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and the Wo Reviews x); and though they liatei each other, 'I love thfW all. Liberty, Sii, liberty is the Briton's boaft; and by- all m$- coilDines In Cornwall y), 1 reverence Its guardians,4! „Then It Is to be hoped," cried 1, „yoii revM rence the king," „Yes," returned nry- entertil ner, when he does what we would have hlmil but If he goes on as he has done 6f late,- 'HI never trouble myftlf more with his matters. 1 fay nothing. 'I thlnh only, 'I could have directed f6me things better. "I don't think then has been a fufflcient number 6f advifers: hj i Xhoiiid advire with every perfon willing to giva him advice, and then we fhould have thmgl d6ne In another gueTs z) manner."

„1 wlXh," cried 1, „that fuch intrudinl advifers were fixed In the pillory a). 'It fhould

x) Lamer Namen periodifcher Schriften, toahrfckeinlidl i grbfitentheils felitifchcn Inhalts. Den Namen Reviewl fnhren nock jetzt zwei, jedoch gtlehrte Zeitfihrifttn, * deren eine the critical, die andert th« monthly H*- 1 view htifit. V

y) Cornwall, tine Landfchaft in England, in der viit i Kupfer und Zinn gewtnnen wird. Steinkshlen ivirdtn' daftlbft wakrfcheinlich auch geftinden, wiewol nach iit _gewohnlichen Angabtn tiicht in einem fo grofsen Vtbt<fluffi alt in andern Gegenden. Sollte htzteres mirklia der Fall feyn, fo wiirrfe die an Jich fchon lackerlick Betheitrung noch lachtrlicher feyn.

z) in another guefs manner, tine genuine fchlechte Art det Ausdrucks, fits: in another manner.

*) pillory, Schandpfahl; Befirafang durch Sffentliekt Amftellur.g tines Vtrbrechers, erne Strafe, ivomit zuwiilc* audi Leutt belegt werdtn, die Jich politifche yer[ikungen haben zti Schulden kommen Itffen. ~ Da dit Strafbaren w'ahrtnd Hirer Ansj'tellung den Angriffn tines, fie oft mit Koth, faulen Eiem, Steintn n.f. m Jb the duty of honeft m^n to affift the weaker fide qf 6ur conftitution; that facred power that' has for f6me years been every day declining, ind lofing its due fh.ire of influence in the liate. But thefe ignorants full continue the cry >f liberty, and if they 1m ve any weight, barely throw It into the fubfiding fcale."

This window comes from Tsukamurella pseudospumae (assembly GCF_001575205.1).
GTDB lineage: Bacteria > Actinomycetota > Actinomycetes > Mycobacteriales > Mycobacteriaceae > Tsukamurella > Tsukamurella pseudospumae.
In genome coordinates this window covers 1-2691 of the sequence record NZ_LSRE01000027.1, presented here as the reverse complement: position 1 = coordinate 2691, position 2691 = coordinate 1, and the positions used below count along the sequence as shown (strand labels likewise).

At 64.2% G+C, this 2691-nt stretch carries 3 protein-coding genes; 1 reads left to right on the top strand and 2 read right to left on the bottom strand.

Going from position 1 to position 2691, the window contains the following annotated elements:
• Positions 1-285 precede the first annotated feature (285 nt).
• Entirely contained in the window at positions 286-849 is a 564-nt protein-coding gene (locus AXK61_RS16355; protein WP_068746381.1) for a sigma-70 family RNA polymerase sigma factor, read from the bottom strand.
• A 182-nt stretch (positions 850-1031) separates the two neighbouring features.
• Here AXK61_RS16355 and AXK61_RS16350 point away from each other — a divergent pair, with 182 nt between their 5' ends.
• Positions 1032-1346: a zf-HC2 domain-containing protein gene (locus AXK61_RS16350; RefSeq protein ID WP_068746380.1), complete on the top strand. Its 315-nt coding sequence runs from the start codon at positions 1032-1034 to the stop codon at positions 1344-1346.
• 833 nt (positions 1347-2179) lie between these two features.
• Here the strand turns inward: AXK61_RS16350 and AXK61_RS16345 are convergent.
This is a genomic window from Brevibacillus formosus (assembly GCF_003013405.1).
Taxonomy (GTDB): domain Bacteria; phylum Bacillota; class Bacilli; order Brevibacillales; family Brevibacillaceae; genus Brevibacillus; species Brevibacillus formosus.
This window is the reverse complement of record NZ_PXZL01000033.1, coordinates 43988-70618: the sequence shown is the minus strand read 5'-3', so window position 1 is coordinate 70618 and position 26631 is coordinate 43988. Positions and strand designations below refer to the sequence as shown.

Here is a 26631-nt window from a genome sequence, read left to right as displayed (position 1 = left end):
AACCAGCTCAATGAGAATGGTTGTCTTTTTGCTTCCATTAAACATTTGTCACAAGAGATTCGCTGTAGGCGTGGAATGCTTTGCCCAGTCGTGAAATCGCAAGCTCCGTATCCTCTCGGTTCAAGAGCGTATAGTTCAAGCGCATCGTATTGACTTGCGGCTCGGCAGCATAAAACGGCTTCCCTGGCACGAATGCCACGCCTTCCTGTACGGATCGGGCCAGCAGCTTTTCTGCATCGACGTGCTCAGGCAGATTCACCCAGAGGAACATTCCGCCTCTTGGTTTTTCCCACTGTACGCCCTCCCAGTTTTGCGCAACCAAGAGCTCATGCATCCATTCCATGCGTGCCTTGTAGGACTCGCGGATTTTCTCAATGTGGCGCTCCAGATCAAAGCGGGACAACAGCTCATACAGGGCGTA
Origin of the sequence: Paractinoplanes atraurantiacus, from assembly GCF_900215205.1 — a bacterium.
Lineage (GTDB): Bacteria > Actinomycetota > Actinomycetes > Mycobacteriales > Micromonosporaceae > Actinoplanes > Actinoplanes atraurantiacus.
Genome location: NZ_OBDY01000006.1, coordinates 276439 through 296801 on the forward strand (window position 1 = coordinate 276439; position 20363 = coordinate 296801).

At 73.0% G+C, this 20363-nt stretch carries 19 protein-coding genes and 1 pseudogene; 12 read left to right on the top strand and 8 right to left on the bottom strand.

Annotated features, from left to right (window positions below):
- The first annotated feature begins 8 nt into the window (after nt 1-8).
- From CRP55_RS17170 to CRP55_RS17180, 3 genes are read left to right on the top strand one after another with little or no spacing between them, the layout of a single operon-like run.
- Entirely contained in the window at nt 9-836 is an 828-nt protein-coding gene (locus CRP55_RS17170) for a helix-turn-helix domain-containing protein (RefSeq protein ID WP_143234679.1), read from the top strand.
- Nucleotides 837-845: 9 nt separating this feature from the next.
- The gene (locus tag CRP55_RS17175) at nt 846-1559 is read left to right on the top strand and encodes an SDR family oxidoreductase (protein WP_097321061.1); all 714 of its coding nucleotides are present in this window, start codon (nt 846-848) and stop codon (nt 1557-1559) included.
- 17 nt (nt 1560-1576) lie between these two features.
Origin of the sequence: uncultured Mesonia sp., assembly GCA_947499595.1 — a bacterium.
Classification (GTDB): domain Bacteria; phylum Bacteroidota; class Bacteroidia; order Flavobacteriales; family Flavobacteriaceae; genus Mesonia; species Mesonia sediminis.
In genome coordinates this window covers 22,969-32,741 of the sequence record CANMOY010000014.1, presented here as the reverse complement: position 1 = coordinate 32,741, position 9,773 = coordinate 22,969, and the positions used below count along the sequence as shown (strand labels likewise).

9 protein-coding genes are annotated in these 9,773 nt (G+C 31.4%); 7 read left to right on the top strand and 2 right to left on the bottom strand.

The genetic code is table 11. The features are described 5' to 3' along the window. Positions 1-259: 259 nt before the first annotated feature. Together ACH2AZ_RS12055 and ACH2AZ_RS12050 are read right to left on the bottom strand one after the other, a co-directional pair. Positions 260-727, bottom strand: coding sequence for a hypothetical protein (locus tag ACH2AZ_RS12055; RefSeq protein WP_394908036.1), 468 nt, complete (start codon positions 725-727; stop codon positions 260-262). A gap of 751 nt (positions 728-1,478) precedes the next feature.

„H(')W," cried one of thi ladies, „do 1 'ive to fee one fo bafe, fo fordid, as to be an snemy to liberty, and a defender of tyrants? Liberty , that facred gift of heaven , that glorious privilege of Britons!"

„Can it be poffible," cried our entertainer, ,,that tke;re fhould be any found at prefent advocates for flavery? 'Any who are for meanly giving up^ the privileges 6f Britons? Can any, Sir, be fo abject?" . .

„No, Sir," replied 'I, „'I am for liberty, that attribute of gods! Glorious liberty! that theme 6f modem declamation. 'I would have all men kings. 'I would be a king myfell. We have all naturally an equal right to the throne: We arefell originally equal. This is my opinion , and was once the opinion of a fet 6f honeft men who were called LeVellers t>). They

angreifenden z&gelhfen Pdiels ausgejetzt find, ft Ian* fen fie' Gefahr, ihr Leben an verlieren. Man fehe liber diefcn Gegenftand Wendeborn's Znft and u, f. u>, •v on Gr of sbritannien, Theil II. S. }g.

V) In der Armee, vielche unter dew Anfehen des Parliaments mid miter AnfUhrung Cromwell's gegen Karl den Erften gebraucht wurde, cntj'tand einc Faklion, die im Militair- niid Civilftavde alle Rar.gerdnutig nbjchaffen, ur.d eine GIeic!>heit der Guter eiufitbren violin. Man gab ihr daher den fclamen Levellers, d. h. Lente, die alles gleich machen wollen (von to level, ebnen, gleich machen'). Da fit %u visit gingen, fo nnttrdriickte fie Cromivell felbft.